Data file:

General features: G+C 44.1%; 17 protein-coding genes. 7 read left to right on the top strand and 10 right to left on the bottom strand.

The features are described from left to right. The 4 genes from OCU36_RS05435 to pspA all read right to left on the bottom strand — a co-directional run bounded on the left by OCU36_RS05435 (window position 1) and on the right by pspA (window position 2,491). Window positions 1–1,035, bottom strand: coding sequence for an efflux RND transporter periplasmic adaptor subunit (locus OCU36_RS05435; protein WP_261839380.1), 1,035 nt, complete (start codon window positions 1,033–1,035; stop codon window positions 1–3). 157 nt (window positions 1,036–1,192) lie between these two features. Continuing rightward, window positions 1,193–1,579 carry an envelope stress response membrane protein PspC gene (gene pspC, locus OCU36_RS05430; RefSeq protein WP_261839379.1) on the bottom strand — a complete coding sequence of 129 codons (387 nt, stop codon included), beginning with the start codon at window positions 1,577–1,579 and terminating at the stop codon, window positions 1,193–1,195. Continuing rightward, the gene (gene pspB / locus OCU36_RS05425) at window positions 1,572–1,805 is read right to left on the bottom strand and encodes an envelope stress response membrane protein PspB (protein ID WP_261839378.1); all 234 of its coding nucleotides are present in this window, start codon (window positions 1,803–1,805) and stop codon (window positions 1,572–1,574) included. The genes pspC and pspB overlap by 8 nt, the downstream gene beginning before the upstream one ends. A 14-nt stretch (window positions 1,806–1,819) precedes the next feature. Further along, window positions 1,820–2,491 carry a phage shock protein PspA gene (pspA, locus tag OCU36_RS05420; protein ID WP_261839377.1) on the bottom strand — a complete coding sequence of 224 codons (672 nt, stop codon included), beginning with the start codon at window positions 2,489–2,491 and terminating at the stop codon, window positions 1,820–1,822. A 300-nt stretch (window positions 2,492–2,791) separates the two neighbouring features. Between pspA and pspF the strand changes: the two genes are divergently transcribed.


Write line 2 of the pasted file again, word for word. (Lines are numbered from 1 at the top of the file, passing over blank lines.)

The features are described from left to right. The 4 genes from OCU36_RS05435 to pspA all read right to left on the bottom strand — a co-directional run bounded on the left by OCU36_RS05435 (window position 1) and on the right by pspA (window position 2,491). Window positions 1–1,035, bottom strand: coding sequence for an efflux RND transporter periplasmic adaptor subunit (locus OCU36_RS05435; protein WP_261839380.1), 1,035 nt, complete (start codon window positions 1,033–1,035; stop codon window positions 1–3). 157 nt (window positions 1,036–1,192) lie between these two features. Continuing rightward, window positions 1,193–1,579 carry an envelope stress response membrane protein PspC gene (gene pspC, locus OCU36_RS05430; RefSeq protein WP_261839379.1) on the bottom strand — a complete coding sequence of 129 codons (387 nt, stop codon included), beginning with the start codon at window positions 1,577–1,579 and terminating at the stop codon, window positions 1,193–1,195. Continuing rightward, the gene (gene pspB / locus OCU36_RS05425) at window positions 1,572–1,805 is read right to left on the bottom strand and encodes an envelope stress response membrane protein PspB (protein ID WP_261839378.1); all 234 of its coding nucleotides are present in this window, start codon (window positions 1,803–1,805) and stop codon (window positions 1,572–1,574) included. The genes pspC and pspB overlap by 8 nt, the downstream gene beginning before the upstream one ends. A 14-nt stretch (window positions 1,806–1,819) precedes the next feature. Further along, window positions 1,820–2,491 carry a phage shock protein PspA gene (pspA, locus tag OCU36_RS05420; protein ID WP_261839377.1) on the bottom strand — a complete coding sequence of 224 codons (672 nt, stop codon included), beginning with the start codon at window positions 2,489–2,491 and terminating at the stop codon, window positions 1,820–1,822. A 300-nt stretch (window positions 2,492–2,791) separates the two neighbouring features. Between pspA and pspF the strand changes: the two genes are divergently transcribed.